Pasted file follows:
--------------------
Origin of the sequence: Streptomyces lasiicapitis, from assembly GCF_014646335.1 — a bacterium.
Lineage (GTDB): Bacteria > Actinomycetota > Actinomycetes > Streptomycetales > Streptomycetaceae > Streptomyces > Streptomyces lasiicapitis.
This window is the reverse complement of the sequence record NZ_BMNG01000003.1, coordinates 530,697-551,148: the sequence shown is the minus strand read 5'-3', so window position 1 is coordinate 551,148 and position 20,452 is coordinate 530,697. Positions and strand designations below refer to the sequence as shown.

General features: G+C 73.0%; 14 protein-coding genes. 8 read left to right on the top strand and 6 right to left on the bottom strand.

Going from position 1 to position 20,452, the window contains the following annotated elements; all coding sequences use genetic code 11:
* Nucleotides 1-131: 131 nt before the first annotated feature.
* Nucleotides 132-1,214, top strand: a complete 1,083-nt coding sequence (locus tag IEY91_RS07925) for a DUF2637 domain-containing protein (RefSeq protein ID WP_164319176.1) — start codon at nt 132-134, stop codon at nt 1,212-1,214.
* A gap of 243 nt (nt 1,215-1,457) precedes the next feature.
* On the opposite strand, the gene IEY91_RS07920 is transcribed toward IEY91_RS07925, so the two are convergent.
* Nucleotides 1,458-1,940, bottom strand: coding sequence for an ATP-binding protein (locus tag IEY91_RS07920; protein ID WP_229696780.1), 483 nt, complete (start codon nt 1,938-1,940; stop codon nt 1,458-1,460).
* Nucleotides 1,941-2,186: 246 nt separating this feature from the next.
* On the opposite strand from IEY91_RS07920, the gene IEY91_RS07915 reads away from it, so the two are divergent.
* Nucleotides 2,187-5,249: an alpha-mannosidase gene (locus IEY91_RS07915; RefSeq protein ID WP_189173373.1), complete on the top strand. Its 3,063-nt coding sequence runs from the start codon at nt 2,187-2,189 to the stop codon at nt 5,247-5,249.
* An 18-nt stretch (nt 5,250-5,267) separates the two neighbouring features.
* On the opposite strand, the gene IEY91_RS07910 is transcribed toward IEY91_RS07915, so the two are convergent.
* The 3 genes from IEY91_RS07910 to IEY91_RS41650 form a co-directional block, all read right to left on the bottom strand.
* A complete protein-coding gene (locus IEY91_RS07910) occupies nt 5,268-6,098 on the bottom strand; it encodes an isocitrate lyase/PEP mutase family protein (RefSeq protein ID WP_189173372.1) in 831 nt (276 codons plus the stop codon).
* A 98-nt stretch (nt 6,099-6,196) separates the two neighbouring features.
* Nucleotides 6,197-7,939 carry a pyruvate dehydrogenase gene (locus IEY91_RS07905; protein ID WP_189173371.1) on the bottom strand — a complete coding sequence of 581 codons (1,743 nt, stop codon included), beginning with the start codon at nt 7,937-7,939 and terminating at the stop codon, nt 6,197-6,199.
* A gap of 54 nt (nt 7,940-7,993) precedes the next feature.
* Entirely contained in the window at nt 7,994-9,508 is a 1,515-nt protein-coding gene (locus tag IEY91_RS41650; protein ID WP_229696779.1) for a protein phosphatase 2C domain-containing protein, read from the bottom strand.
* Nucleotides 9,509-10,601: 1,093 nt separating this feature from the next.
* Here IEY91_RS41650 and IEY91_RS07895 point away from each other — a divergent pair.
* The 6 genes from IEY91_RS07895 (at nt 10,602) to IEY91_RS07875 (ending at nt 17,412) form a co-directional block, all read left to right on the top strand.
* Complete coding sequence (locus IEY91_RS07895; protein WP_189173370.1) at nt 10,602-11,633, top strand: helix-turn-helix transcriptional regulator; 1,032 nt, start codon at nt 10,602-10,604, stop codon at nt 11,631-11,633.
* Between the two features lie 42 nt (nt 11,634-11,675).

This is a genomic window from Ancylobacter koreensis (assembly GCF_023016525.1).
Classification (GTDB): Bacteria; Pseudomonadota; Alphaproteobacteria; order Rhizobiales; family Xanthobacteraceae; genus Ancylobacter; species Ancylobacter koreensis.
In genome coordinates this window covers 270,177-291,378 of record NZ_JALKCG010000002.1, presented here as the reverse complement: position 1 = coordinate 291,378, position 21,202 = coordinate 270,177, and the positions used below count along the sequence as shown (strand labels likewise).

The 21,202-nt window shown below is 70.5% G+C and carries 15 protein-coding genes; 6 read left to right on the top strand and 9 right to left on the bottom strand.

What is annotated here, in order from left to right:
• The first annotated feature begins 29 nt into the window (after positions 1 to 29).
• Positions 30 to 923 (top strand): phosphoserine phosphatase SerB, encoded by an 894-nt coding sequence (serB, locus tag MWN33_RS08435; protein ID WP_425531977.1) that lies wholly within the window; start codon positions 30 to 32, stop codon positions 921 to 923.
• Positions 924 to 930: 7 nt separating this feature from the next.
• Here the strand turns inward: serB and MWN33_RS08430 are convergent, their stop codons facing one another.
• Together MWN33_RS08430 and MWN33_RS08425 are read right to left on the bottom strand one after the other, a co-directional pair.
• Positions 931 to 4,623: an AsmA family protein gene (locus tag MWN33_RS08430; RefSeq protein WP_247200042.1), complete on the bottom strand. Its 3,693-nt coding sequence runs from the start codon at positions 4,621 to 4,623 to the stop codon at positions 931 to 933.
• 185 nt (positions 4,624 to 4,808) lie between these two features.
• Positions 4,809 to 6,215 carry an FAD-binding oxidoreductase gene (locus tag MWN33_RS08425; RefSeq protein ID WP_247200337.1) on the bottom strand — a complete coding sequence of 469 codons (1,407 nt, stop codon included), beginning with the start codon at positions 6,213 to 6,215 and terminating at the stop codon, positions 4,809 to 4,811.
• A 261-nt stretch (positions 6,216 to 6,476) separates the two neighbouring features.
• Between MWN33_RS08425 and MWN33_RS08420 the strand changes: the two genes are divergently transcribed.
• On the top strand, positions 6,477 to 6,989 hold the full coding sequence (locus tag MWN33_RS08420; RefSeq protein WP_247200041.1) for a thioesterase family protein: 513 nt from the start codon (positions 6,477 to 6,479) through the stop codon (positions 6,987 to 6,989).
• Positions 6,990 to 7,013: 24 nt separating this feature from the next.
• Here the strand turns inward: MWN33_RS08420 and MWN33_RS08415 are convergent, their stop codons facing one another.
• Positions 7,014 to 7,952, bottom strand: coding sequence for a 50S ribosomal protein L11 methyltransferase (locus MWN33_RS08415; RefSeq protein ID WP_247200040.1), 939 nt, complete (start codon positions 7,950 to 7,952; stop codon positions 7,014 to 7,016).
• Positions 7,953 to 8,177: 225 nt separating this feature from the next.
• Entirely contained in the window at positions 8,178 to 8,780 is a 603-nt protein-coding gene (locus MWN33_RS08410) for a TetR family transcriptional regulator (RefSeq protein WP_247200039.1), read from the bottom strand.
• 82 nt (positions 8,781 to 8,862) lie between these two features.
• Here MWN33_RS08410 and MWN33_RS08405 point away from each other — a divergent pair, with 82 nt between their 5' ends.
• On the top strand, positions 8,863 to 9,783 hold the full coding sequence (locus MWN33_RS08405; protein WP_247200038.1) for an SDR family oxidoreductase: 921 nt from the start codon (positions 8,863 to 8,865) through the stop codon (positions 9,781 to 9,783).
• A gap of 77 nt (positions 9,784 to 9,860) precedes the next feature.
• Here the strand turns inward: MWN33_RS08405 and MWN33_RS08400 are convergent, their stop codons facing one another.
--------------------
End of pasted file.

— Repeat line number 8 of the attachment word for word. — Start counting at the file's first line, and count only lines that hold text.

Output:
* A gap of 243 nt (nt 1,215-1,457) precedes the next feature.